• You are viewing the forum as a Guest, please login (you can use your Facebook, Twitter, Google or Microsoft account to login) or register using this link: Log in or Sign Up
  • You can now follow UKAPS on Instagram.

CO2 Cylinder pressure

james3200

Member
Joined
13 Aug 2007
Messages
296
Location
CROYDON
Hi

Been having issues with one of my co2 sources on my main tank. I cannot work out why the following happens. Every morning there seems to not be enough pressure for the co2 to start bubbling. I have to manually open the regulator a bit to get it going, but once open its fine and consistent. This caused me some problems when I was away and it basically shut down.

The co2 comes out of the reg, to a solenoid and then into a non return valve and into a external diffuser, around 1 foot of tubing in total. The regulator is 2 months old and I replaced the valve last week. I have the pressure set at between 2 - 2.5 trying to see if that helps but so far nothing has been 100% correct. All I can assume is that its pressure related, but the last 5kg FE did a similar thing.

Any one got some suggestions??

Many thanks
James
 

ian_m

Global Moderator
UKAPS Team
Joined
25 Jan 2012
Messages
5,355
Location
Eastleigh
A CO2 FE will stay at 55bar (800 psi) until all the liquid has gone (normally 2/3 liquid when full) then the pressure will start dropping.

I assume you are using a two stage regulator ?
 

nry

Member
Joined
23 Oct 2007
Messages
1,225
Location
Cumbria, UK
Can you not leave the regulator open a little bit more then? Or perhaps open the solenoid earlier to give things time to build up?

From off, I think my diffuser takes 15 minutes or so to begin to bubble as all the pressure in the lines has gone overnight.
 

james3200

Member
Thread starter
Joined
13 Aug 2007
Messages
296
Location
CROYDON
Thanks for replies;

I assume you are using a two stage regulator ?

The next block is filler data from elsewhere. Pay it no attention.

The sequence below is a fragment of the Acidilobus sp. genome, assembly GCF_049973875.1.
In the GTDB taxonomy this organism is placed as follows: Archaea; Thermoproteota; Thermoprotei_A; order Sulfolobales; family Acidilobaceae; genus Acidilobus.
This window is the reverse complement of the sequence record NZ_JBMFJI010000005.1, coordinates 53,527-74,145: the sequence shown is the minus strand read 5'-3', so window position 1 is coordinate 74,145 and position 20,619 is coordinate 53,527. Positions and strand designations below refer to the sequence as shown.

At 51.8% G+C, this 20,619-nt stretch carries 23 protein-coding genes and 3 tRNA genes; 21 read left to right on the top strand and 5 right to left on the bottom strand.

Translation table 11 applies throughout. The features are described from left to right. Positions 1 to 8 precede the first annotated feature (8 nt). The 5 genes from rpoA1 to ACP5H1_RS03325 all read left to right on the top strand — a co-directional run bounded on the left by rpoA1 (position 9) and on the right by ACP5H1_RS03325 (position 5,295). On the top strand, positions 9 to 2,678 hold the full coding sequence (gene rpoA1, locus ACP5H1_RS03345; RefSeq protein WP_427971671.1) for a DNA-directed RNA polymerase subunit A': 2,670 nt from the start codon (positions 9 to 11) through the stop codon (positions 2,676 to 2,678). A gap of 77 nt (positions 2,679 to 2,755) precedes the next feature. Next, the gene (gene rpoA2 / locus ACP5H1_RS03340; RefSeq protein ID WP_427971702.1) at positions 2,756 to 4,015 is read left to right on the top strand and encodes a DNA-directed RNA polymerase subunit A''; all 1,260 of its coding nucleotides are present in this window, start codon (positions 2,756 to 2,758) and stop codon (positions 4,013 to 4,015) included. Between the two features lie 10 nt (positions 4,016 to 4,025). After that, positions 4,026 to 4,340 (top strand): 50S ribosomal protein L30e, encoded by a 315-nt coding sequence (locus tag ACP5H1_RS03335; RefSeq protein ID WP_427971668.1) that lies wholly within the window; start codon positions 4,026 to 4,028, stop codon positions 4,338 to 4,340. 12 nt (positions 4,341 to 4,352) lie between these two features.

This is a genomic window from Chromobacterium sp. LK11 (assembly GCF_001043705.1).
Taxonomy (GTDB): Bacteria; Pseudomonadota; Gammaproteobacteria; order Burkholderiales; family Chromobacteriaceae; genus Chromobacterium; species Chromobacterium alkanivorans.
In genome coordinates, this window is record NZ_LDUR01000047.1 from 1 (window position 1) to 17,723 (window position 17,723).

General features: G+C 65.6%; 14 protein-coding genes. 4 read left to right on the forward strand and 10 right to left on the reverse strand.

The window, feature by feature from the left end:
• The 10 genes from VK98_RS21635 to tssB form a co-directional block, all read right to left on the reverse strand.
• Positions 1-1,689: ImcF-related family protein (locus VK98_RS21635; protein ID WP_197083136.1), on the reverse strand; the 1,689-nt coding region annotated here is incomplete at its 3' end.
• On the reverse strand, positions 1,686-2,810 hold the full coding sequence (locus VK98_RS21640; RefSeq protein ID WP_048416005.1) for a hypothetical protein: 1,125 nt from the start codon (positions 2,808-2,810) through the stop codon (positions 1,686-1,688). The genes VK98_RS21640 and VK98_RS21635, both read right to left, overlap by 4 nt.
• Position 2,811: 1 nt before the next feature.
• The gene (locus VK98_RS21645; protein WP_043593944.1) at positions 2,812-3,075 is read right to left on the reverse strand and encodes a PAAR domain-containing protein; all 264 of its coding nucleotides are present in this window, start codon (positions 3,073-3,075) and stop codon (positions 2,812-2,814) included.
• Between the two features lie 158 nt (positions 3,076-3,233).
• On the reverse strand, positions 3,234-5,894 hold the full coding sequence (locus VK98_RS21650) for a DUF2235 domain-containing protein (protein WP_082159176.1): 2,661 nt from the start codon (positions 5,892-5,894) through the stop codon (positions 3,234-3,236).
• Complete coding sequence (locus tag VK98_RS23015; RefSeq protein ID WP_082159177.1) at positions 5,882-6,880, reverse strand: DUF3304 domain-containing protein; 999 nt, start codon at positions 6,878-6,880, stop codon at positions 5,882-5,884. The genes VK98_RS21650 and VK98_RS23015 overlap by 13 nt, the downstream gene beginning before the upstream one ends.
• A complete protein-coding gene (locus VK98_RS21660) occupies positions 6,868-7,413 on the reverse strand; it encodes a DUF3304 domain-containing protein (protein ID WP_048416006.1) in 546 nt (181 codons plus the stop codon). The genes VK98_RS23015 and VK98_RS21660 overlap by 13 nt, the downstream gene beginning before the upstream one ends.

Yes a JBL proflora one

Can you not leave the regulator open a little bit more then? Or perhaps open the solenoid earlier to give things time to build up?

From off, I think my diffuser takes 15 minutes or so to begin to bubble as all the pressure in the lines has gone overnight.

If I open it a bit more then I get too high of a bubble rate, i need about 2/sec, any more and it can go up to around 4/sec. I will set the solenoid to open earlier tonight for tomorrow am, but this does not explain why it did not operate correctly when I was away from the tank for a few days..
 

stuwags

Seedling
Joined
30 Jul 2012
Messages
14
Location
Seaford, East Sussex
I had/have the same problem. I have to set a higher bubble rate and the gas takes 15-20 mins, as nry pointed out,to push through to the diffuser after the solenoid opens.
 

nry

Member
Joined
23 Oct 2007
Messages
1,225
Location
Cumbria, UK
Can you not turn the pressure up then turn the bubble rate down or is this done by the same dial?
 

stuwags

Seedling
Joined
30 Jul 2012
Messages
14
Location
Seaford, East Sussex
I use disposable welders bottles at the moment that are 36 bar and I have it fully cranked open. I think that maybe having the needle jet set to such a low bubble rate has some bearing on things. I'm using a cheap-ish eBay reg an needle valve with a JBL solenoid and thought maybe I might need something a little more like a lab standard set up for more precision.
 

james3200

Member
Thread starter
Joined
13 Aug 2007
Messages
296
Location
CROYDON
Can you not turn the pressure up then turn the bubble rate down or is this done by the same dial?

Yes I can, it has separate adjustment for pressure/bubble rate. I am going to try and experiment a bit more today/ tomorrow am to see if I can sort this out better, but I have a feeling I will have to come up with a better solution.

On the same tank I have another external co2 diffuser running on a separate filter loop, this one never fails to start immediately, and the 7kg co2 cylinder has a run of around 20 metres as it is downstairs in the warehouse..!
 

geoffbark

Member
Joined
8 Aug 2009
Messages
239
Location
Chester, Cheshire
Sounds that there is a problem with your reg.

Something internally is sticking i think.

As you mentioned when you leave it set at 2 bar the co2 does not flow when the soliniod opens. You have to turn up the pressure then turn it back down again to get it going, ( or free the metal blockage :D).

Send the reg back!!!!!
 

GHNelson

Global Moderator
UKAPS Team
Joined
14 Dec 2008
Messages
5,576
Location
Hemel Hempstead
Hi James
What bubble counter are you using?
Check for leaks...put it in a tub of water run the Co2 if you can.